The three issues are: US diplomacy with North Korea; the fate of a key intelligence cooperation pact between South Korea and Japan; and negotiations for who pays to station US troops on the Korean Peninsula.
All three are at a crossroads — and all three are trending in the wrong direction.
The worst-case scenario is that these issues converge and lead to the premature reduction or withdrawal of US troops from South Korea, as North Korea and China assert themselves on the global stage.
A cascade effect would lead to a perfect storm of instability in Asia and across the globe.
US diplomacy with North Korea
US President Donald Trump faces three options to address the issue before the year is out.
Each option comes with risks. The third option is the best, but Trump should intervene with another letter if a breakthrough or progress can’t be made next month, in order to keep diplomacy open.
For a love letter to work, Kim would still need a convincing talking point for his big New Year’s Day address (which is sort of like his “State of the Union” speech) about why he is postponing his deadline.
Flattery alone won’t work.
Another summit, Trump’s second option, is inadvisable without proper preparation by negotiators. It also raises the risk of Trump walking into Kim’s trap by concluding a hasty deal that takes some US troops out of South Korea, weakens regional stability and fails to verifiably stop or begin to roll back Pyongyang’s nuclear weapons activities.
Trump’s third and best option for the time being is to give working-level negotiations a chance.
Going this route won’t be easy. Trump would have to accept that an early breakthrough isn’t likely and prepare for a possible North Korean provocation if Pyongyang’s deadline isn’t met. Kim’s regime is confident enough in the growing technological sophistication of its nuclear weapons that it’s comfortable making unrealistic demands.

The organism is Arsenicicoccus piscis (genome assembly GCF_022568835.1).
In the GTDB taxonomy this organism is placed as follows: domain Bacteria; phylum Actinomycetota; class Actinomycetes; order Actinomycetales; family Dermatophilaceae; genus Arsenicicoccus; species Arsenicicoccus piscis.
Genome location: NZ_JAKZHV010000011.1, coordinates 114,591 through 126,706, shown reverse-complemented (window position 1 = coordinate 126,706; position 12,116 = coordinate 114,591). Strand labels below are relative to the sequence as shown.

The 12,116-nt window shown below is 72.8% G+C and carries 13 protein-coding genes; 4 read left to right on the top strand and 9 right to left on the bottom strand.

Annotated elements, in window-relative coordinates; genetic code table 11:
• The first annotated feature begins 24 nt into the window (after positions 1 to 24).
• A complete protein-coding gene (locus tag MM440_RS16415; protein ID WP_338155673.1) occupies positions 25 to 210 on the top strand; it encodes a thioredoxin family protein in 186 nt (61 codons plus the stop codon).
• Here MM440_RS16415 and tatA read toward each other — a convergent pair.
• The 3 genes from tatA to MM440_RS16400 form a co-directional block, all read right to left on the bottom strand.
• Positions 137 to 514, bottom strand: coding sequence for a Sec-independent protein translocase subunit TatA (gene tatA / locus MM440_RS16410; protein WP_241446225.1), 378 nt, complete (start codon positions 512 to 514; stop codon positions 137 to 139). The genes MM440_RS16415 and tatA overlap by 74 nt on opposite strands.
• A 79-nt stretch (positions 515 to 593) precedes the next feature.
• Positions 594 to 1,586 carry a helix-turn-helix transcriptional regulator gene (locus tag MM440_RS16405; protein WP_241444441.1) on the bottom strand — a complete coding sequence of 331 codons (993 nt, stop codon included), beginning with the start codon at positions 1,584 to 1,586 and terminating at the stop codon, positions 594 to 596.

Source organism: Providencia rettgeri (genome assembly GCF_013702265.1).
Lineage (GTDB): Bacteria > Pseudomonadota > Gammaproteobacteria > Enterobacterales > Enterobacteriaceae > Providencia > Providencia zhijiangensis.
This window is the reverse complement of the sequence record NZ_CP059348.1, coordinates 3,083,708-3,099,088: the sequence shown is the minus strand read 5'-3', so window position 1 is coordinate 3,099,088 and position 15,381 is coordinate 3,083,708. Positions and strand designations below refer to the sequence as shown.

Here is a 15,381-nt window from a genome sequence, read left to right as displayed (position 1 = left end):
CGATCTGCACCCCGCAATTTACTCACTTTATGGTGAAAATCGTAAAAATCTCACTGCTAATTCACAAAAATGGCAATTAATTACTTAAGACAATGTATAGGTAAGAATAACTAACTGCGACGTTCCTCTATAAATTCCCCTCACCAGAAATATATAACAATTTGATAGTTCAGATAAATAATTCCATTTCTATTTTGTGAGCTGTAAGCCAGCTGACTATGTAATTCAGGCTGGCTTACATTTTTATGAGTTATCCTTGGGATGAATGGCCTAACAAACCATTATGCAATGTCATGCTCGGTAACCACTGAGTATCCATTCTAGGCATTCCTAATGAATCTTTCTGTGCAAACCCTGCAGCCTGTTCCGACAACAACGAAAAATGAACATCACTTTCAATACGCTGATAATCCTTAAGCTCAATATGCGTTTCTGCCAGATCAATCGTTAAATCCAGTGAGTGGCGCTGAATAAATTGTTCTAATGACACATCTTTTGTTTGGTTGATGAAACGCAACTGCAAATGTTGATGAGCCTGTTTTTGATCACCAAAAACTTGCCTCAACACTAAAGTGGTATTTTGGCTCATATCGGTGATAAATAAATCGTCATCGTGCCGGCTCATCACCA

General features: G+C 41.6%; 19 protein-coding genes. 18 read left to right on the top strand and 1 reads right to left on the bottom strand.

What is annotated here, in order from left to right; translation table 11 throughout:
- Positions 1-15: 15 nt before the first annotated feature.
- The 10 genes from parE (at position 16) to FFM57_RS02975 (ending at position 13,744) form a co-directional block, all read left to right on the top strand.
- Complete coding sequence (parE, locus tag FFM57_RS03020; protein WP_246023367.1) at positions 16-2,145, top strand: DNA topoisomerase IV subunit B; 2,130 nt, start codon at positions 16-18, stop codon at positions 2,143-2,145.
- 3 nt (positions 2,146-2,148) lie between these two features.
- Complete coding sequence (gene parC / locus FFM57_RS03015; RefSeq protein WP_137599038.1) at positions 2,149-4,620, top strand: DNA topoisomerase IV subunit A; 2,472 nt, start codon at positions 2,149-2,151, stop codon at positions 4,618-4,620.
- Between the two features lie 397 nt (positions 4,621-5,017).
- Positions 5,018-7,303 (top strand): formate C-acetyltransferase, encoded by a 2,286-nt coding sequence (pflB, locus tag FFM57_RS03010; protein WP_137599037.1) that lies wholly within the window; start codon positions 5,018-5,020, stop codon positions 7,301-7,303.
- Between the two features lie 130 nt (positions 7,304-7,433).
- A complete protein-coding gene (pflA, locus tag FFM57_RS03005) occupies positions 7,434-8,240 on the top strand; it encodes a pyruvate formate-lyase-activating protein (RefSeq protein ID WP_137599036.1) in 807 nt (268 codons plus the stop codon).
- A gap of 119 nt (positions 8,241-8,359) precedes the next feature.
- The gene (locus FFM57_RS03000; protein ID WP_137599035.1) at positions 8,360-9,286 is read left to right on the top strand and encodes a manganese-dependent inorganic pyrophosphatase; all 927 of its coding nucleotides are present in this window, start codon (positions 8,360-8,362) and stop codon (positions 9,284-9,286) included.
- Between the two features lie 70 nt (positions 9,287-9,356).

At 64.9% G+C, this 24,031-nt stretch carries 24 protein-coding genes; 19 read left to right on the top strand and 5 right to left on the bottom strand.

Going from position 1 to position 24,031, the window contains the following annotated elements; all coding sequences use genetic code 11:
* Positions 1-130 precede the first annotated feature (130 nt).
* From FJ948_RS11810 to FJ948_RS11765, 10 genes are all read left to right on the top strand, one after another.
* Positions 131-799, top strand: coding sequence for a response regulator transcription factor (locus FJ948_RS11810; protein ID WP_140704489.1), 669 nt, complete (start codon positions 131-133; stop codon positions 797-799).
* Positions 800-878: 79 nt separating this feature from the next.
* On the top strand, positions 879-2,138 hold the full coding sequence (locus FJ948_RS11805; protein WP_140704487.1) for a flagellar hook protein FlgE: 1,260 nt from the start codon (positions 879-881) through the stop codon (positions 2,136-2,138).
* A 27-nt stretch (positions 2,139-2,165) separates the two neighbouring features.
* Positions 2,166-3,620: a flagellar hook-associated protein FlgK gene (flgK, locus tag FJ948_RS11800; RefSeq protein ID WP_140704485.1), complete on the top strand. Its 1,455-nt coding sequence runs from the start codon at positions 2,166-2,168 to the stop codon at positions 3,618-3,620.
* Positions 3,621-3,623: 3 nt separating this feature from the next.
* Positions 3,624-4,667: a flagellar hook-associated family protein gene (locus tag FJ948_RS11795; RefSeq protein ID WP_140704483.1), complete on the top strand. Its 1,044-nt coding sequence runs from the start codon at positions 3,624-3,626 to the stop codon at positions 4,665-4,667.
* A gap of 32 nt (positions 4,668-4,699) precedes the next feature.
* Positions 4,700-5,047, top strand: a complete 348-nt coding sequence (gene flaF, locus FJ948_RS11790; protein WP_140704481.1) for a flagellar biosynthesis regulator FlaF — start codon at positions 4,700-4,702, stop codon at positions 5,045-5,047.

Kim, meanwhile, would have to empower his negotiators to actually negotiate a deal with Washington because Trump is likely the only American president who would be willing to meet with Kim and give Pyongyang far more benefits than ever imagined. He must also understand that Washington won’t be fazed by a post-deadline provocation — it will likely be met with a return to maximum pressure and deterrence, with a vengeance.
This means North Korea needs to allow negotiations to function properly and not just walk away from the table.
An alliance at a crossroads
Two of the three big issues relate to South Korea — the future of its GSOMIA intelligence pact with Japan, and how to split the cost for US troops on the Korean Peninsula.
While these are complex issues for both sides, ending the agreement would make information sharing and monitoring of North Korea’s missile program more difficult.
If we return to the days of “fire and fury” — when many were worried that all the bluster and threats could spiral into inadvertent conflict — ending GSOMIA would prevent timely coordination and action among the US, South Korea and Japan.
If, in response, Trump orders even a partial troop removal from Korea to please his political base ahead of US presidential elections in 2020, it could exacerbate already tense relations with a key ally, weaken allied defenses against North Korea, tempt Seoul and Tokyo to reconsider their own nuclear weapons options, and send a bad message to Japanese and European allies. As a result, America’s influence and interests in the world would erode.
One miscalculation in any one of these issues will impact the others, exposing South Korea, Japan, and American soldiers and expatriates to dire military and geopolitical dangers. It would also deliver an easy win for North Korea, China and Russia.
Washington needs to restore its alliance relationships in Asia while working together to deprive North Korea of nuclear weapons and establish peace on the Korean Peninsula.